Asya is a conceptual artist living in Manhattan, active in ex-patriot Middle Eastern politics and fearful of arrest for pro-Palestinian sympathies. Israel is shelling Beirut, her brother is there seeking escape. She meets Javier, from Mexico. They go to nightclubs, embrace in hallways, and begin a relationship. One of Asya's friends, who is to be married, believes her fiancé has been kidnapped - a rendition. Others are careful what they say in public. Aysa's mother organizes pro-Arab activities. A cab driver tells Asya to drop Javier and be with him. She receives word from Beirut. Can a person pursue art and a relationship while the imperialists are still alive? Written by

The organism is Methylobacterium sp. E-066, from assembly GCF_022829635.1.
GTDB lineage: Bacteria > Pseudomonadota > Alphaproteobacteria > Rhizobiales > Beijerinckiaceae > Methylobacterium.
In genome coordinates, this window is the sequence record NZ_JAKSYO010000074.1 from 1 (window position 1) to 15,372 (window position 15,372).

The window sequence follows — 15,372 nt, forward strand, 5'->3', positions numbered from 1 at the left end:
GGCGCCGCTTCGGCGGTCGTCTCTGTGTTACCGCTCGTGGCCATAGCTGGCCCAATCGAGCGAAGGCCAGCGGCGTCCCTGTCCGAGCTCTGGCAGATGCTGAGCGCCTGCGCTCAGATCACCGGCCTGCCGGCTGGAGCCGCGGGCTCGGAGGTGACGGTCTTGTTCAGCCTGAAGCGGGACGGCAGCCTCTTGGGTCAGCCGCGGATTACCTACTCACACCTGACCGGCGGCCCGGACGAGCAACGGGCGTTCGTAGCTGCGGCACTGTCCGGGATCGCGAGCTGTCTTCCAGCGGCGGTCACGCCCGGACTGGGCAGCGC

I saw this film at the opening night of the Williamsburg Film Festival on Kent Ave at South 2nd street. It is a great portrayal of a life in NYC. I have lived in NYC for 17 yrs and could relate to the characters and scenes, even though I am 1/2 Swedish and 1/2 Jewish. The movie is unbelievably funny... I laughed and laughed. It is not a serious film, but it is not meant to be serious... it is a window into the world of this artist that touches on political issues... as I think for many of us living in the States experience global issues... horrors go on across the world and we still go to parties and benefits. The dichotomy between silly and serious, paranoid and real, superficial and important are acutely captured in a way that is representative of young culture today... At the same time, it is a charming love story. The directing is fantastic - I was really amazed at the complexity of the shots... the Chinatown scenes, the cars, the parties... so many people and elements in so many of the scenes for such a young director. Enjoyable on so many levels - to be seen!!
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